Part of Emerson’s strategy is to make the benefits of lifecycle dynamic simulation—using the digital twin approach—accessible and cost-effective regardless of a company’s use case. Mimic’s selective fidelity lets an organization move from low to medium to high fidelity to meet the specific and changing needs of its applications, cutting the cost of entry and the total cost of ownership.

In addition, a company using AspenTech’s HYSYS and HYSYS Dynamics for modeling quickly can move to having a digital twin built at a low lifecycle cost, he says. This allows an organization to leverage existing data from process design for the OTS and then operations improvement, delivering value and return on investment across the plant lifecycle.

Using this approach, manufacturers throughout the chemical industry are reaping the benefits of lifecycle dynamic simulation, notes Berutti.

For example, he cites the recent case of a refiner that had great success with its OTS during a hydrocracker project. However, during training, the simulation revealed a problem with a feed to the hydrocracker’s main fractionator. Upon investigation, this problem led directly to a process design issue that would have required a shutdown and change of piping directly after startup. “The project team caught the problem in time and was able to fix it before startup, saving the company millions of dollars,” he says.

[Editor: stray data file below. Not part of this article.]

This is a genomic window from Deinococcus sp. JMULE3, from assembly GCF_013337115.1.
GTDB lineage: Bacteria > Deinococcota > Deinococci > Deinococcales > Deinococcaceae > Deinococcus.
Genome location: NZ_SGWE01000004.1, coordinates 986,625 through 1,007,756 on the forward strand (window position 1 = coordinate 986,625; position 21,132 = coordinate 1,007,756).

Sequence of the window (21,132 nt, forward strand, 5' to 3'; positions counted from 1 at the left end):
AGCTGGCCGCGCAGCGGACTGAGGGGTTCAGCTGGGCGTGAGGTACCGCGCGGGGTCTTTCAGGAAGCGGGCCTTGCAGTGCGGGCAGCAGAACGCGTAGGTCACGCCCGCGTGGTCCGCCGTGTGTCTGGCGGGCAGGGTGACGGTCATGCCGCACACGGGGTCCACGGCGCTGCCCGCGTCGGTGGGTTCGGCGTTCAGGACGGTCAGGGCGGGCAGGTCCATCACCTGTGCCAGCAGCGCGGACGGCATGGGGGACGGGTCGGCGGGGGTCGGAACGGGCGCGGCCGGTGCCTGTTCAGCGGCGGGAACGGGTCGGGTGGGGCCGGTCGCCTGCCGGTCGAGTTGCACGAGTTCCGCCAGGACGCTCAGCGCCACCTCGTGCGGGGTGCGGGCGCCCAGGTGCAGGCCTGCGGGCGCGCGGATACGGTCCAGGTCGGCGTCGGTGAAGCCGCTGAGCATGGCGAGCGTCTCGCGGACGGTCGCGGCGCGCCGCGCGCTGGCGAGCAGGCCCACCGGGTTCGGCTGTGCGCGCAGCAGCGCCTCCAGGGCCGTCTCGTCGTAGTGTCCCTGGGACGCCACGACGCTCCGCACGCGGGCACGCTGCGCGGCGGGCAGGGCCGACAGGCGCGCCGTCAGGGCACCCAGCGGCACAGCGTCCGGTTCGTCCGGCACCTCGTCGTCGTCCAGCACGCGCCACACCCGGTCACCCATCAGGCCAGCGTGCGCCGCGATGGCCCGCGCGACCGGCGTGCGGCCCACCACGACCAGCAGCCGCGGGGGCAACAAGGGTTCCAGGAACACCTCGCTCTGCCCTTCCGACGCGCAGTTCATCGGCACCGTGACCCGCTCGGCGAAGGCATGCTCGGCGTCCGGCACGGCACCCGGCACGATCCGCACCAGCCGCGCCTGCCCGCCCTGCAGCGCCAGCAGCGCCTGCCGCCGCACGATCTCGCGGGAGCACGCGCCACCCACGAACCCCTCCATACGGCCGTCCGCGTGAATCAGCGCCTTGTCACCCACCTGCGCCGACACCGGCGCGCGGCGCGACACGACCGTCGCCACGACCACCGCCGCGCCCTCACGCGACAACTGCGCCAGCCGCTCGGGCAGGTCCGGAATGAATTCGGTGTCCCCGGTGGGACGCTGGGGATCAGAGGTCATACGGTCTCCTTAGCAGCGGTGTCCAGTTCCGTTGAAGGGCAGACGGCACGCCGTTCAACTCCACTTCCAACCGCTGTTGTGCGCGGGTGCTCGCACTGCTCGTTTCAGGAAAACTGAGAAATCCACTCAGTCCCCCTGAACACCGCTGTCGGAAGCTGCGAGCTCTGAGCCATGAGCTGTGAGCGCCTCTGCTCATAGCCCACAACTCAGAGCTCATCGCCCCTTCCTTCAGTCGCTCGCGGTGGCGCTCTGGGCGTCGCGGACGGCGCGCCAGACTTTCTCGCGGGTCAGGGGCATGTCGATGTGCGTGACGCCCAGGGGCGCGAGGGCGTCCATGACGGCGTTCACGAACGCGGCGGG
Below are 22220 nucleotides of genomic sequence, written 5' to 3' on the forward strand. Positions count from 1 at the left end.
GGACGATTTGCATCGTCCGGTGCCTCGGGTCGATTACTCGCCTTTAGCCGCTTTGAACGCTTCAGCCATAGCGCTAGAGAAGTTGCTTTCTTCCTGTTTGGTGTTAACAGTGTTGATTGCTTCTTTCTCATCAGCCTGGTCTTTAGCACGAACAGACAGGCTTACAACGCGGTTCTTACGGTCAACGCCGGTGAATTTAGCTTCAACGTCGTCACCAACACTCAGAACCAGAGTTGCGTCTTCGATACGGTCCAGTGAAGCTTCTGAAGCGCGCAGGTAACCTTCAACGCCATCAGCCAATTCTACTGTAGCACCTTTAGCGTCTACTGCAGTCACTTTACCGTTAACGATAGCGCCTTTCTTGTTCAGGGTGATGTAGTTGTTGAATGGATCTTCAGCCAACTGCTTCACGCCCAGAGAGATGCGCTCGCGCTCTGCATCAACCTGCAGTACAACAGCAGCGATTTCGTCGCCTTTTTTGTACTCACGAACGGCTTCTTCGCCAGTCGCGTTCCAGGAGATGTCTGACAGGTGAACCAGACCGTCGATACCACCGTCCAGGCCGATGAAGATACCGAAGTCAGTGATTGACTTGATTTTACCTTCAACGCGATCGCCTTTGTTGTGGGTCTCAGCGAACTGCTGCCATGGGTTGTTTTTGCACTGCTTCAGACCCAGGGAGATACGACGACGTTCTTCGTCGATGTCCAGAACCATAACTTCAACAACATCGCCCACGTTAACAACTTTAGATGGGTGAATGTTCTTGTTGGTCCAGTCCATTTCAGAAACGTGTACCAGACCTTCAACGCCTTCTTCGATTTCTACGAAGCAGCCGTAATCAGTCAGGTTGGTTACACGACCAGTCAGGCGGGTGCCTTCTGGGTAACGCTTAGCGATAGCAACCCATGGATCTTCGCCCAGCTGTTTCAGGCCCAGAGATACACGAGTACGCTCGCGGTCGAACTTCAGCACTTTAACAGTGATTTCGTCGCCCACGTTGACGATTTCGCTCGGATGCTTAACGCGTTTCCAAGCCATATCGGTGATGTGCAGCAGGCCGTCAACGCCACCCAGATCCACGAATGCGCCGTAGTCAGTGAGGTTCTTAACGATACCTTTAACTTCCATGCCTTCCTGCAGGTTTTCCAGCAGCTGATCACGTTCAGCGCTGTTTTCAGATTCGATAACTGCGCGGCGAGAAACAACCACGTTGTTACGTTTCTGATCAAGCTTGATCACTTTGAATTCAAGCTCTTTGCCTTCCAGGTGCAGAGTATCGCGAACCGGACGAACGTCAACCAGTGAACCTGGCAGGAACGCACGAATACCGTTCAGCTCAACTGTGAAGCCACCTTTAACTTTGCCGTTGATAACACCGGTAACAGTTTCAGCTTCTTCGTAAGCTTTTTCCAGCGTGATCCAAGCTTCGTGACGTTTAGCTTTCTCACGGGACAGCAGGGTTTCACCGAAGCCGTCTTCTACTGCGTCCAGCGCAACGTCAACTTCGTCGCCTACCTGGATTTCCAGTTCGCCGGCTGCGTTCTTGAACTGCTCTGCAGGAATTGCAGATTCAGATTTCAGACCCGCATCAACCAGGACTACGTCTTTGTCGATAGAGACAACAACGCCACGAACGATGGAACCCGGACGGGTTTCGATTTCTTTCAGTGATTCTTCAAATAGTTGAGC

Similarly, an OTS used to deliver training to new operators on a greenfield project for an ammonia plant turned up a severe safety problem. While testing a training scenario, the digital twin predicted an explosive condition in the primary reformer. “When trainers notified the customer, the plant engineer realized that there was a process engineering issue missed in engineering design, leaving the organization with a serious explosion risk and putting personnel and the plant in jeopardy,” Berutti explains. The company was able to fix the problem before startup and could move forward confident that no further issues would escape notice.